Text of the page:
The Shokz app is pretty much the same as it’s been for a while. You’ll find a basic EQ on board, as well as the Multipoint controls, a user guide — and it’s where you’ll update the firmware. (My testing was done on T_04, but as of this writing I’m seeing V_21.) You also can customize the double-tap and press-and-hold controls on either the left or right, with options for play/pause, previous or next track, voice assistant, or you can just disable them altogether.

Shokz OpenFit Air in ear.
The Shokz OpenFit Air are a less-expensive alternative to the original OpenFit. Phil Nickinson / Digital Trends

Should you get them?

In other words, all the things that were important to me in the OpenFit remain true with the OpenFit Air. I can hear the world around me. I can still hear podcasts or music well enough. And they’re comfortable whether I’m just wearing them around on the street, or (more importantly) when I’m putting in a few dozen miles on my bike. Call quality is adequate, but not great. And that’s exactly what I expected here.

At retail, there’s a $60 difference between the two. I’d have a hard time bringing myself to persuade someone that there’s a $60 difference in the overall experience, even if the Air don’t have quite the same audio quality.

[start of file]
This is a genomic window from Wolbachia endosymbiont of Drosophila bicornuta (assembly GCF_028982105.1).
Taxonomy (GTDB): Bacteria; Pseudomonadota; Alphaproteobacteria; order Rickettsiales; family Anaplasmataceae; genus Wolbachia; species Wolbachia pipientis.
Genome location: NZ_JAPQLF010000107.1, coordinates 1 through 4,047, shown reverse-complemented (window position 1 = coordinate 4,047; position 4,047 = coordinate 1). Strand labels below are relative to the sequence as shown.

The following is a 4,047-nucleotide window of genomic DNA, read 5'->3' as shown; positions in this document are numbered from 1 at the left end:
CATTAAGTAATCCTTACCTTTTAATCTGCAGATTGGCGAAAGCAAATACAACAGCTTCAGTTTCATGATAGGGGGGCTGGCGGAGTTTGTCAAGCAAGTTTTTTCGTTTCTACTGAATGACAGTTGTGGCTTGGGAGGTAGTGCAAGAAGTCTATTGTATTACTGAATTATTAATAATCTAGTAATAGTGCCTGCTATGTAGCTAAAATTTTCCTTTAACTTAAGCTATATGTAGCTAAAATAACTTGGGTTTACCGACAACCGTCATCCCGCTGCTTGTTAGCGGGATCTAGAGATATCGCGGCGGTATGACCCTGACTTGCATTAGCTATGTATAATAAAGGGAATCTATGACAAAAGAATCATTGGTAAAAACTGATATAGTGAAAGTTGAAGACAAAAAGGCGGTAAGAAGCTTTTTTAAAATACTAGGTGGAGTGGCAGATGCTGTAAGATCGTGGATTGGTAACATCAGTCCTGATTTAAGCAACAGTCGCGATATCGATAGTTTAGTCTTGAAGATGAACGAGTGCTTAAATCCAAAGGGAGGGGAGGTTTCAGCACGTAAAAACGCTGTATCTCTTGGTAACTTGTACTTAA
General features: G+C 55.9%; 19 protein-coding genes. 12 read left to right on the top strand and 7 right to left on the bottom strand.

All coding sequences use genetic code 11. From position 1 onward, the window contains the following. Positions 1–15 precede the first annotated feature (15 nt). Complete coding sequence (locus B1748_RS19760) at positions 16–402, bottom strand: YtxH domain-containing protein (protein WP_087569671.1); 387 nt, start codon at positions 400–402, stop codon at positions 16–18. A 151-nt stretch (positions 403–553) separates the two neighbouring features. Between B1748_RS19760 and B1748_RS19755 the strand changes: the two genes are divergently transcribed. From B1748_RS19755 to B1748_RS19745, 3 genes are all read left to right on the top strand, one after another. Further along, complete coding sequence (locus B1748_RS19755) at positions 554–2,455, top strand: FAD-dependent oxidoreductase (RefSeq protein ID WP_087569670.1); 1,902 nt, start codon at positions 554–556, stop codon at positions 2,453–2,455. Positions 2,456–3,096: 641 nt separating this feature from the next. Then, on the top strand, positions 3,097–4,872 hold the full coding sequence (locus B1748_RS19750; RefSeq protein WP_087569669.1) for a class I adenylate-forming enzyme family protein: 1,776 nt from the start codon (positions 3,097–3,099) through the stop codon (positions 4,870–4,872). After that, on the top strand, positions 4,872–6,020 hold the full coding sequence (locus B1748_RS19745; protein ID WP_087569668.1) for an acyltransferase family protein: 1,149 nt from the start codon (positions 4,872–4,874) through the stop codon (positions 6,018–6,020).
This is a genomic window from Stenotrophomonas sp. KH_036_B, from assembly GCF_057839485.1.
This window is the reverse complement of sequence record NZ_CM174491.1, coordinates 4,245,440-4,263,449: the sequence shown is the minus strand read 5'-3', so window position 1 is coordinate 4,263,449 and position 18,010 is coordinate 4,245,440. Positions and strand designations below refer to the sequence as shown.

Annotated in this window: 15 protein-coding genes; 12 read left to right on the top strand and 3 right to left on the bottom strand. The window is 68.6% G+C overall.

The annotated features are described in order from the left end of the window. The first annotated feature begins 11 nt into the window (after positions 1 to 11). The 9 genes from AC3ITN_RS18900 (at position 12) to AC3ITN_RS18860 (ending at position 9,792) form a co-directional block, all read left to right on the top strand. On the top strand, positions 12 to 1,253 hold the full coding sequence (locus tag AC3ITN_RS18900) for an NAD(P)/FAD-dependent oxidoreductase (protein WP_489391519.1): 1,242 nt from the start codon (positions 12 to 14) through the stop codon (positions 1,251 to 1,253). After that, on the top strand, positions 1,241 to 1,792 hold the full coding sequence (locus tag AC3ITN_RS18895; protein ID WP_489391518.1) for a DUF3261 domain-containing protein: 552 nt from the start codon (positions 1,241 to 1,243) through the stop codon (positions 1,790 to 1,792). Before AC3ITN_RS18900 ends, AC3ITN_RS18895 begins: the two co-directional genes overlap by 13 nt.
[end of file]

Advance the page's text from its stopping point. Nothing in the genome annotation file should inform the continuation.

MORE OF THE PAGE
And you’ve got some options when it comes to colors. I’ve got the black-and-chrome version, which is the sort of thing I default to. But the white models (with more of a matte silver instead of chrome accent) look plenty smart, too. And if neither of those fit the bill, there’s pink, too.

The OpenFit Air are still the sort of headphones that I’d get for a specific use case. Exercise is a big one, but there are also plenty of folks who have plenty of reasons to not want earbuds that actually go in their ears. Piercings. Anatomical differences.

But whatever the reason, the OpenFit Air give those people a less-expensive option than the original OpenFit.

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Phil Nickinson
Phil spent the 2000s making newspapers with the Pensacola (Fla.) News Journal, the 2010s with Android Central and then the…